When I was a little girl, I woke on Valentine’s Day mornings to a paper and doily heart by my bed with “Follow Me” printed on the back. I climbed out of bed to a room criss-crossed and webbed with string—one end of which was attached to the heart—and delightedly follow it around the house, peeking into cupboards and closets and under sofa cushions. Sometimes the spot where the string crept was empty—but somewhere, I would find a surprise or two. Not anything big, but maybe a cute pair of socks or a new book—little reminders that I was loved. And at the end, a big, beautiful, handmade valentine from Mommy and Daddy.
When my little sister came along, the tradition continued. We still keep it to some extent today. I don’t know exactly how “the string game” came to be—we think my grandmother invented it when my mom and her brother were little. But I can’t remember a Valentine’s Day without that beguiling web of string, and the handmade cards and love that go along with it.
Perhaps because of that, I was a bit taken aback when I discovered the cynicism some friends my age now hold toward this holiday. But when I think about what lies behind it, I understand a little better. No doubt due to my childhood memories, I have sometimes nearly forgotten the romantic heart (no pun intended!) of this day, though in recent years my sister and I have tried to focus more on providing something special for our parents, giving them a gift for a getaway or turning our living room into a candlelit suite.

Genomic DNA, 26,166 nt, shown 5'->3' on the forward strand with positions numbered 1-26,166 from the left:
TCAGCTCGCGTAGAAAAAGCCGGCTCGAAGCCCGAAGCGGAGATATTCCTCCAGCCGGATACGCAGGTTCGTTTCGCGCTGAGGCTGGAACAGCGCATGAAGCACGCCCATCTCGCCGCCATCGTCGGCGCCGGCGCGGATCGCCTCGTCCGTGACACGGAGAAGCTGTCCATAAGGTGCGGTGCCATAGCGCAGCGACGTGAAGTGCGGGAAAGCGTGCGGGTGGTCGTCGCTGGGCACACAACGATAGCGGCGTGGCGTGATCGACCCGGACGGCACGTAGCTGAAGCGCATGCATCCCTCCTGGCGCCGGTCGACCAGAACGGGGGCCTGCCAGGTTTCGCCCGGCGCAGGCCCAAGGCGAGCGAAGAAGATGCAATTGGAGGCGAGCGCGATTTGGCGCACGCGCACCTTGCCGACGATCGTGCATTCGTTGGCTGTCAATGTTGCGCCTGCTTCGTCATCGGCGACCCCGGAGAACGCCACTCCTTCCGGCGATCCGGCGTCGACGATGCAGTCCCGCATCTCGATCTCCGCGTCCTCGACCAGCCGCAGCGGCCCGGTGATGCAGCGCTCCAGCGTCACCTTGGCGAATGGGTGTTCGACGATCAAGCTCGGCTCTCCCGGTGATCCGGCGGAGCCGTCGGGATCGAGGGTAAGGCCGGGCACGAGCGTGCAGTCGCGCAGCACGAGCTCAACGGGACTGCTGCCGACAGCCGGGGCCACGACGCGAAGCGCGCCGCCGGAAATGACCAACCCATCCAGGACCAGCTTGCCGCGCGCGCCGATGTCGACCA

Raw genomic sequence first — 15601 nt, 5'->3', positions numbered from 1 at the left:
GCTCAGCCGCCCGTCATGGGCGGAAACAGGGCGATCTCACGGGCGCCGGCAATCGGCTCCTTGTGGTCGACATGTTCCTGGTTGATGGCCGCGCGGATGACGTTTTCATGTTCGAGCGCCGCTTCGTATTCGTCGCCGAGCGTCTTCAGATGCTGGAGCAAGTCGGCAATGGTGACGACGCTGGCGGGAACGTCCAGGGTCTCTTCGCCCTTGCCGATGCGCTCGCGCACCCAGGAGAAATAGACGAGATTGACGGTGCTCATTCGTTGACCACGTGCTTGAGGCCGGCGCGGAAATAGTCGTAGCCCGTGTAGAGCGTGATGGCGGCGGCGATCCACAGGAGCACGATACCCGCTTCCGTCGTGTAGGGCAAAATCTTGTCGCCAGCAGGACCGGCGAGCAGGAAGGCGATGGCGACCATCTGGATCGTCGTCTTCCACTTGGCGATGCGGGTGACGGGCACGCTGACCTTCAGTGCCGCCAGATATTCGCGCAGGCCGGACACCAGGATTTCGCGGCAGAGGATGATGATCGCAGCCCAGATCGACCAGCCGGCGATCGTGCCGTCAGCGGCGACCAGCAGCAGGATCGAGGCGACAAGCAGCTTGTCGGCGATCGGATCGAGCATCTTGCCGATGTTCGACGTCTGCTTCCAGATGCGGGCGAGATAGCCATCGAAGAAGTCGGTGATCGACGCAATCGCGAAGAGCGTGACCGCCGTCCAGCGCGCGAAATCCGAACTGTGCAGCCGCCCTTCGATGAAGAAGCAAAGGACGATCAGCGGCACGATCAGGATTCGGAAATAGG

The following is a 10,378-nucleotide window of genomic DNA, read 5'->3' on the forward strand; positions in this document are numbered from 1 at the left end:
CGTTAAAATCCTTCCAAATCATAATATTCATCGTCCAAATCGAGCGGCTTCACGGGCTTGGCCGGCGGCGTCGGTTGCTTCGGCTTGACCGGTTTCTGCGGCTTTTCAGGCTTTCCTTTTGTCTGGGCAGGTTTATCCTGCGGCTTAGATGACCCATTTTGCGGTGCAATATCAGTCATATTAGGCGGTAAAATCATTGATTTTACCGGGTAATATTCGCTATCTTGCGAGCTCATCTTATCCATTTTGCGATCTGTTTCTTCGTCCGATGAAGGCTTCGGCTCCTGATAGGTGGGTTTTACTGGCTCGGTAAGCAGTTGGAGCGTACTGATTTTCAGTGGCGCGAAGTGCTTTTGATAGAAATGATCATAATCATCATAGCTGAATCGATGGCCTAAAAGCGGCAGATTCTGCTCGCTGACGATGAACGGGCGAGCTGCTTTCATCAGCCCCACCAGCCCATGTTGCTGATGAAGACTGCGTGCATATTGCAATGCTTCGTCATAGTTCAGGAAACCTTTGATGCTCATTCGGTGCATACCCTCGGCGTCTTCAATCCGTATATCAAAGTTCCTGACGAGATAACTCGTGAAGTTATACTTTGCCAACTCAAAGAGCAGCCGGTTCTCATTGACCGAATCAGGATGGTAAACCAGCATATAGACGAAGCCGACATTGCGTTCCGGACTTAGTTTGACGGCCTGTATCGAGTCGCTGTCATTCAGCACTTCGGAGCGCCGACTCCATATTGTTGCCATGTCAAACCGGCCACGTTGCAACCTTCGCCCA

But for those who, like me, lack a “Valentine” of their own, the romance and hearts and happy facebook posts from wedded or “relationshiped” friends can be a painful reminder of one’s single state. And I don’t have to pretend to understand how hard this can be; I know.
YLCF, a place that has lifted my heart so many times when struggling with continued singleness, has a wonderful article up right now. If you’re feeling lonely, read it; I think you’ll be blessed and comforted.
And Valentine’s Day is still a lovely reminder to love—whether being patient with my grandma while I give her a bath, or fixing dinner for my family, or exchanging those carefully cut and pasted paper hearts—and also that we are loved. Jesus, who loves us, His bride, with an everlasting love, will never leave us or forsake us. And He is the only One who can truly satisfy our deepest heart’s desires anyway.
May you be wrapped in His loving arms today. Happy St. Valentine’s!